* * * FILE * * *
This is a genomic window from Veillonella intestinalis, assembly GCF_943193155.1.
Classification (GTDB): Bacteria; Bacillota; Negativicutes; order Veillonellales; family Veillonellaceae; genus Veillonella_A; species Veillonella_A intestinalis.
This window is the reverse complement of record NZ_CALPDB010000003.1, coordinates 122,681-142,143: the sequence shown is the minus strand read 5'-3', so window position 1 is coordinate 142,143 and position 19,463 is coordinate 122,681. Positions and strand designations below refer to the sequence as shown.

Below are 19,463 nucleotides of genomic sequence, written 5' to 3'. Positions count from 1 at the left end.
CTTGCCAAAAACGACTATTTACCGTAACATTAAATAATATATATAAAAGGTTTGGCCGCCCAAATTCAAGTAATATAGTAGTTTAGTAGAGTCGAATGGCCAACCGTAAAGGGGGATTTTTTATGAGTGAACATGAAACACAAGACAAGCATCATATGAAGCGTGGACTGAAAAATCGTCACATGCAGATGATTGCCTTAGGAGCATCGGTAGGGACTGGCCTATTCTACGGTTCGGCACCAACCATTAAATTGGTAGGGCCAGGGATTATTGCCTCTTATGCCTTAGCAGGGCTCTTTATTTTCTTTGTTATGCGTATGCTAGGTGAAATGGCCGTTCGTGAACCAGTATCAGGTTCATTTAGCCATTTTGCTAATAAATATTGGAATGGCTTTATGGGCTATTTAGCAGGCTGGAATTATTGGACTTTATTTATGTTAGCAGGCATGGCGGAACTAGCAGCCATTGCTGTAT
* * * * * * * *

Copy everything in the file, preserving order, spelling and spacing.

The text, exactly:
This is a genomic window from Veillonella intestinalis, assembly GCF_943193155.1.
Classification (GTDB): Bacteria; Bacillota; Negativicutes; order Veillonellales; family Veillonellaceae; genus Veillonella_A; species Veillonella_A intestinalis.
This window is the reverse complement of record NZ_CALPDB010000003.1, coordinates 122,681-142,143: the sequence shown is the minus strand read 5'-3', so window position 1 is coordinate 142,143 and position 19,463 is coordinate 122,681. Positions and strand designations below refer to the sequence as shown.

Below are 19,463 nucleotides of genomic sequence, written 5' to 3'. Positions count from 1 at the left end.
CTTGCCAAAAACGACTATTTACCGTAACATTAAATAATATATATAAAAGGTTTGGCCGCCCAAATTCAAGTAATATAGTAGTTTAGTAGAGTCGAATGGCCAACCGTAAAGGGGGATTTTTTATGAGTGAACATGAAACACAAGACAAGCATCATATGAAGCGTGGACTGAAAAATCGTCACATGCAGATGATTGCCTTAGGAGCATCGGTAGGGACTGGCCTATTCTACGGTTCGGCACCAACCATTAAATTGGTAGGGCCAGGGATTATTGCCTCTTATGCCTTAGCAGGGCTCTTTATTTTCTTTGTTATGCGTATGCTAGGTGAAATGGCCGTTCGTGAACCAGTATCAGGTTCATTTAGCCATTTTGCTAATAAATATTGGAATGGCTTTATGGGCTATTTAGCAGGCTGGAATTATTGGACTTTATTTATGTTAGCAGGCATGGCGGAACTAGCAGCCATTGCTGTAT